Intel Binary Compatibility Standard

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The Intel Binary Compatibility Standard (iBCS) is a standardized application binary interface (ABI) for Unix operating systems on Intel-386-compatible computers, published by AT&T, Intel and SCO in 1988, and updated in 1990. It extends source-level standards such as POSIX and XPG3[1] by standardizing various operating system interfaces, including the filesystem hierarchy layout (i.e., the locations of system files and installed programs),[2][3] so that Unix programs would run on the various vendor-specific Unix implementations for Intel hardware (such as Xenix, SCO Unix and System V implementations).[4] The second edition, announced in 1990, added an interface specification for VGA graphics.[5]

iBCS, edition 2, was supported by various Unix versions, such as UnixWare and third-party implementations. A Linux implementation was developed ca. 1994, enabling Linux to run commercial Unix applications such as WordPerfect.[6][7]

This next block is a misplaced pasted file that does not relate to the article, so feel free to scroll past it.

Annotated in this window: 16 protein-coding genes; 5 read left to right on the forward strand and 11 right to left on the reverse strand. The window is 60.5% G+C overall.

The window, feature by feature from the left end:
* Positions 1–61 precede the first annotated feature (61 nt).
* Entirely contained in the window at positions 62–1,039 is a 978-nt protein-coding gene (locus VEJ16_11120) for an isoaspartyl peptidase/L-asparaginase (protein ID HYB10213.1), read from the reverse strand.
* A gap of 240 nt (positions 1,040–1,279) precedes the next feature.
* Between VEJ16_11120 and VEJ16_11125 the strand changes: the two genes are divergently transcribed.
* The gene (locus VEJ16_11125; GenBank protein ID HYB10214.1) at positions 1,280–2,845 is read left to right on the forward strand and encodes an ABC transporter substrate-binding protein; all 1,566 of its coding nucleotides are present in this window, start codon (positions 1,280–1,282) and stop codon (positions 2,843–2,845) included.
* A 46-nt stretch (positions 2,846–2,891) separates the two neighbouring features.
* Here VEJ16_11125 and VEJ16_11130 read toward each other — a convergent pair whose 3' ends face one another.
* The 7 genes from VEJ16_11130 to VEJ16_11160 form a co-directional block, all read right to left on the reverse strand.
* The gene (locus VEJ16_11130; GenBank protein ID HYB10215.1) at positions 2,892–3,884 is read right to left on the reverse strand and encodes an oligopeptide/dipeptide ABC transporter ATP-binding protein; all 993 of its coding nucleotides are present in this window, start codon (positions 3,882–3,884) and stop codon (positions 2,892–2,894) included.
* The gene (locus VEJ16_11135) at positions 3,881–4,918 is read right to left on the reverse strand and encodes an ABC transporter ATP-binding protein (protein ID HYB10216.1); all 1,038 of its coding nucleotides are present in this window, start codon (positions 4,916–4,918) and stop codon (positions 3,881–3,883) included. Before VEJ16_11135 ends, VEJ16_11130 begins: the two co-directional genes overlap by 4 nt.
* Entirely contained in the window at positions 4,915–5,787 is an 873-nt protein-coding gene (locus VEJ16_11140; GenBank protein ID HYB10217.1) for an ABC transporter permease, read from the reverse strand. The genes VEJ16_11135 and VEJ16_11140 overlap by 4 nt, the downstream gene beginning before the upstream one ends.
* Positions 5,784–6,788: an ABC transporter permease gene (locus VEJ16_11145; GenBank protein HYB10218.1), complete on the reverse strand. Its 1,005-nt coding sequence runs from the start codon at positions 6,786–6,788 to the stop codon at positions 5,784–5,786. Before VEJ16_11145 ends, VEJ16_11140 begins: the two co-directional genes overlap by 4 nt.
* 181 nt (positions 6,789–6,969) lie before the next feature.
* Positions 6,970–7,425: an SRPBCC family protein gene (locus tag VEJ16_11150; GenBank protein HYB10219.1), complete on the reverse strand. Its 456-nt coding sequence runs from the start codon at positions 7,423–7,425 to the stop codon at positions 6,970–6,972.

There have been several security issues in various iBCS implementations over the years.[8][9]

See also[edit]


  1. ^ Cameron, Debra (1991). Unix standards. Computer Technology Research Corp. p. 64.
  2. ^ "/opt : Add-on application software packages". Filesystem Hierarchy Standard. Retrieved 13 November 2014.
  3. ^ George Kraft IV (1 November 2000). "Where to Install My Products on Linux?". Linux Journal. Retrieved 13 November 2014.
  4. ^ Taylor, Noel-Marie (15 June 1993). "Consensys V 4.2". PC Magazine: 234.
  5. ^ Scott Mace (27 August 1990). "Binary Unix 386 Standard to Be Revised". InfoWorld.
  6. ^ Strobel, Stefan; Uhl, Thomas (1994). Linux—Unleashing the Workstation in Your PC. Springer-Verlag. p. 54.
  7. ^ Youngdale, Eric (1 September 1994). "Using iBCS2 Under Linux". Linux Journal.
  8. ^ "OpenBSD 3.3 Errata".
  9. ^ "FreeBSD security advisory: Kernel memory disclosure via ibcs2".